(corrects job title in paragraph 6)
By Sujata Rao
LONDON, March 15 (Reuters) - The Egyptian pound still looks overvalued even after this week’s devaluation and may need to fall another 10 percent to lure dollars back into the economy and restore competitiveness.
Monday’s 13 percent devaluation took the pound to 8.85 per dollar and was welcomed by bond and equity markets .
The move aimed to address dollar shortages that drove the pound to about 10 per dollar on the black market.
But before the devaluation the pound was the most overvalued of major emerging currencies in real effective exchange rate (REER) terms - measured against trade partners and adjusted for inflation - according to this graphic:
And even now, it remains well above its own 10-year average and is more expensive in REER terms than most currencies:
“The pound is nowhere near fair-value yet. It’s gone from being the most overvalued to one of the most overvalued emerging currencies in REER terms,” said Charles Robertson, global chief economist at Renaissance Capital.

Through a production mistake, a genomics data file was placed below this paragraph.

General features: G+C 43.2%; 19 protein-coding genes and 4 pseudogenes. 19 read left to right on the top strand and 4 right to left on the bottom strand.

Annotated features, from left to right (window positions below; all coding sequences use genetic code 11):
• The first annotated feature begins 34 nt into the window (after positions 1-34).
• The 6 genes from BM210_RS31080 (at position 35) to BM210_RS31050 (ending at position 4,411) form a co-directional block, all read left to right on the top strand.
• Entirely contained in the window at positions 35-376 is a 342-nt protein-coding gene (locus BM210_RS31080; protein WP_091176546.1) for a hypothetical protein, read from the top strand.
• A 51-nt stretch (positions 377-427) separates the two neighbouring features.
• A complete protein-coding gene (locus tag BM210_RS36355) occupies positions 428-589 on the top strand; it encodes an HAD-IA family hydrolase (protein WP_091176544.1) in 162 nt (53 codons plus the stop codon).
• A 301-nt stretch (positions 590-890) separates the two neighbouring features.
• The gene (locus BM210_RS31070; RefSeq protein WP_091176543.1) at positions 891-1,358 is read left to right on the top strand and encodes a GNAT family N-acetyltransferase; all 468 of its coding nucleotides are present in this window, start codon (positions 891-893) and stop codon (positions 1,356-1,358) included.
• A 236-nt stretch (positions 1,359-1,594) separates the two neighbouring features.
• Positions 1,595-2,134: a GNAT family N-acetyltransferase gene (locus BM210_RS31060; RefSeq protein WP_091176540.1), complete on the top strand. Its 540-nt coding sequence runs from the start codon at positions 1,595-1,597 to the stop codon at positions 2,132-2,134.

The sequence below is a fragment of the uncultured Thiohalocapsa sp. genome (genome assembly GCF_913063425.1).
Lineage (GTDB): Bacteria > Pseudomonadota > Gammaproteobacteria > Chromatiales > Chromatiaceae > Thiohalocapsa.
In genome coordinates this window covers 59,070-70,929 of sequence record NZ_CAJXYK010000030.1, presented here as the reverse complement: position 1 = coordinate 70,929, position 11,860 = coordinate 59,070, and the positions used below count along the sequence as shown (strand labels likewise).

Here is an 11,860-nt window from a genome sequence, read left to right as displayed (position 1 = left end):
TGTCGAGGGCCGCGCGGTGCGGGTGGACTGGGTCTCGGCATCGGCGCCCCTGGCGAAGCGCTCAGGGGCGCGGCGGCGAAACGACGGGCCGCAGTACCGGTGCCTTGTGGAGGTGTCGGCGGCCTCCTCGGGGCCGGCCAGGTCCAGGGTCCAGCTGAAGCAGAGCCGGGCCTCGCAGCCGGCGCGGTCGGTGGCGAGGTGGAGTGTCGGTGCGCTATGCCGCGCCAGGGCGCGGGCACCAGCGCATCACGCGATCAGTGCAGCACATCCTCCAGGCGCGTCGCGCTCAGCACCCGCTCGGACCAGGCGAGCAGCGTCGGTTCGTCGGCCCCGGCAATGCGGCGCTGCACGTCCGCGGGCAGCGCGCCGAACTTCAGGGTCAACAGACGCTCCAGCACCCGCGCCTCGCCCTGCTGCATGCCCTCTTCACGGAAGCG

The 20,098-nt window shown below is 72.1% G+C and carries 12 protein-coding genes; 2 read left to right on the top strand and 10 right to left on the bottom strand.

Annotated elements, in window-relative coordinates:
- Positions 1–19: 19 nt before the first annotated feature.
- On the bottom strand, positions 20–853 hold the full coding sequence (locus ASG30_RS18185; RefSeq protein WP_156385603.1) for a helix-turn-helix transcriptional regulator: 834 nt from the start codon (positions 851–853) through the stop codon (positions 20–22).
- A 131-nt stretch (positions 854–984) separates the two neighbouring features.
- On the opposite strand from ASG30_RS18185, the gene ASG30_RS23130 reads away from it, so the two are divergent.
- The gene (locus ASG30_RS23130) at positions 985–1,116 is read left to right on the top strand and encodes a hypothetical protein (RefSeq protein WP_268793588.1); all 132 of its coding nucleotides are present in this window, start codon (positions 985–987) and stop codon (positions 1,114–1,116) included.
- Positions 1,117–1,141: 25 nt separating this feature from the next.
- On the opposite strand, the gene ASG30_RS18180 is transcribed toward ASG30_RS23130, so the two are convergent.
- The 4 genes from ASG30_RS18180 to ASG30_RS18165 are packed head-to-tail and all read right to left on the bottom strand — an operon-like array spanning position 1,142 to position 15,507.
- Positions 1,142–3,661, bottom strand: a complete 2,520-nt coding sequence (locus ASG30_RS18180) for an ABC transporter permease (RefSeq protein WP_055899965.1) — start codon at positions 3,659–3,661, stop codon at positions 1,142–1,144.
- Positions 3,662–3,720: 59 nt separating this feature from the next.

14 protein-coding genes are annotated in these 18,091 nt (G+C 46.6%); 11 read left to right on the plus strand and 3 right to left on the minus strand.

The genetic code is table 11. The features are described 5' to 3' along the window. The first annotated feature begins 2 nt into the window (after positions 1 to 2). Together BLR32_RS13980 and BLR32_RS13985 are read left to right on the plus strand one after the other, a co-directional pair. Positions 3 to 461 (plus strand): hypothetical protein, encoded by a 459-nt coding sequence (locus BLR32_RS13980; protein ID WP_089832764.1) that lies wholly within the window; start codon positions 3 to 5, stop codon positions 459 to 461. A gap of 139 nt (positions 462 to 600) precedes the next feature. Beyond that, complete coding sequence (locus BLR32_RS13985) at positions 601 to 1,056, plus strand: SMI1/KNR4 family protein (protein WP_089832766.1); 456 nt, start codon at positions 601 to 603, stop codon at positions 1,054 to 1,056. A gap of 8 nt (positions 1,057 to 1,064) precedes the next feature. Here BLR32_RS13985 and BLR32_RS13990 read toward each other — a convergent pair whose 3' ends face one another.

RenCap analysis of the pound’s 20-year REER history suggests fair value around 10.5 per dollar in today’s money, Robertson said. But inflation and social unrest fears may limit further sharp moves, he added.
The pound’s black market rate is still around 9.6-9.8 per dollar, roughly where it trades in the six-month non-deliverable forwards (NDF) market :
But Egypt is running a budget deficit of over 10 percent of annual economic output and the central bank wants to replenish reserves to $25 billion from the current $16.5 billion.
A devaluation could help by luring tourists and investors, including the $18 billion that is estimated to sit in citizens’ dollar bank deposits.
Unofficial estimates of non-bank dollar savings are as high as $35 billion, Exotix economist said Alan Cameron said.
“The devaluation does take out a lot of the REER overvaluation of the pound,” Cameron said. “We are close enough that some of this money could come back.”
But Maarten-Jan Bakkum, investment strategist at NN Investment Partners says he remains underweight Egyptian equities, versus their weight in the MSCI index.
“I am not going to close the underweight because I think there is a lot of downside risk to the currency,” he said, adding that a further 10 percent depreciation was advisable over a year.
RenCap suggests he is right - its study of 13 devaluations showed equity investors made the best returns if they invested six months after an initial devaluation.
Currencies usually hit their lows only three months after the first move down, they said. (Graphic by Vincent Flasseur; additional reporting by Andrew Torchia in Dubai; Editing by Gareth Jones/Ruth Pitchford)